Arteriovenous malformation or AVM in the majority of cases is a congenital disorder consisting of a connection between veins and arteries, this pathology is universally known because of its occurrence in the central nervous system, but can appear in any location.
The genetic transmission patterns of AVM -if any- are unknown, and AVM is not generally thought to be an inherited disorder, unless in the context of a specific hereditary syndrome.
Signs and symptoms
Symptoms of AVM vary according to the location of the malformation. Roughly (88% -needs citation) AVM are asymptomatic; often the malformation is discovered as part of an autopsy
or during treatment of an unrelated disorder (called in medicine an incidental finding), rarely its expansion or a micro-bleed from it, could cause epilepsy, deficit or elicit pain.
The most general symptoms include headache and epilepsy, with more specific symptoms occurring that normally depend on the location of the malformation and the individual. Other possible symptoms include:
Arteries and veins are part of the human cardiovascular system
. Normally, the arteries in the vascular system carry oxygen-rich blood. Structurally, arteries divide and sub-divide repeatedly, eventually forming a sponge-like capillary bed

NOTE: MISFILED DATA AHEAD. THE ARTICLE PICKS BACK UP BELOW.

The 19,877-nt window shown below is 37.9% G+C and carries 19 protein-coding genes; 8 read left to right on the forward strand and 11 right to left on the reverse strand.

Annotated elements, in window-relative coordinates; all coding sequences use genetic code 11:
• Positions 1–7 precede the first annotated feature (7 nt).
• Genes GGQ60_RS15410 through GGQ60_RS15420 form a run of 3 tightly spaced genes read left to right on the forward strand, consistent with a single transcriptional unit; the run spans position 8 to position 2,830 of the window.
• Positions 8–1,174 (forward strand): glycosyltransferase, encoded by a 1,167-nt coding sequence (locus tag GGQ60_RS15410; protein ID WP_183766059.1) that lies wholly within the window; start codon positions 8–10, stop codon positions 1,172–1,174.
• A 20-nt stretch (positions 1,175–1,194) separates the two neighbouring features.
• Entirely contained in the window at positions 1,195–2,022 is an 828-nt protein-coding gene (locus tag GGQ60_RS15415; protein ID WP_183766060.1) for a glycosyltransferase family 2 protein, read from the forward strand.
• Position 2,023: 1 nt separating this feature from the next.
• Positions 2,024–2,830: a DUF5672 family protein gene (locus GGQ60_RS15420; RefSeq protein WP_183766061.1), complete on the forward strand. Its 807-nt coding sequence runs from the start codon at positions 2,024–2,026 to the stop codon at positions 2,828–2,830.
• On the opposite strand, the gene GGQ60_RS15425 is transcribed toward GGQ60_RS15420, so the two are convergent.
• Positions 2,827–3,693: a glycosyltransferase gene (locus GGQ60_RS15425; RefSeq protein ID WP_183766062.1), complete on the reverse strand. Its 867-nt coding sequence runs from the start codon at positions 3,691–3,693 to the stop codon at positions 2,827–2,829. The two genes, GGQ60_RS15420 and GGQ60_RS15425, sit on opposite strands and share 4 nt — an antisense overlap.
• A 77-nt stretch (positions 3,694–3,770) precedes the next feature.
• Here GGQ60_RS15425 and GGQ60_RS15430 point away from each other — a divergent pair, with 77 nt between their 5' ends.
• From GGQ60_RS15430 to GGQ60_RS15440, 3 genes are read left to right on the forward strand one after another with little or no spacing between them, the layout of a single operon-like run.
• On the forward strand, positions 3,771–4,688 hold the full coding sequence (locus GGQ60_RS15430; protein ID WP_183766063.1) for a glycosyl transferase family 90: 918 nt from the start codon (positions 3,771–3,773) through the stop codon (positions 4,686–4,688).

. Blood moves through the capillaries, giving up oxygen and taking up waste products from the surrounding cells (CO2). Capillaries successively join together, one upon the other, to form veins that carry blood away. The heart acts to pump blood through arteries and uptake the venous blood.
If the capillary bed is thought of as a sponge, then an AVM is the rough equivalent of jamming a tangle of flexible soda straws from artery to vein through that sponge. On arteriogram films AVM formation often resemble a tangle of spaghetti noodles. This tangle of blood vessels forms a relatively direct connection between high pressure arteries and low pressure veins.
The result is a collection of blood vessels with abnormal connections and no capillaries. This collection, often called a nidus, can be extremely fragile and prone to bleeding.
AVMs can occur in various parts of the body
AVMs may occur in isolation or as a part of another disease (e.g. Von Hippel-Lindau disease or hereditary hemorrhagic telangiectasia).
This bleeding can be devastating, particularly in the brain. It can cause severe and often fatal strokes. If detected before a stroke occurs, usually the arteries feeding blood into the nidus can be closed off, ensuring the safety of the patient.
Treatment can be symptomatic, or it can involve surgery or radiation therapy.
An estimated 300,000 Americans
have AVMs, of which 12% (approximately 36,000) will exhibit symptoms that differ greatly in severity.
Society and culture
Cases in fiction
Despite many years of research, the central question of whether to treat AVMs has not been answered. All treatments, whether involving surgery or drugs, have risks and side-effects. Therefore it might be better in some cases to avoid treatment altogether and simply accept a small risk of coming to harm from the AVM itself. This question is currently being addressed in clinical trials.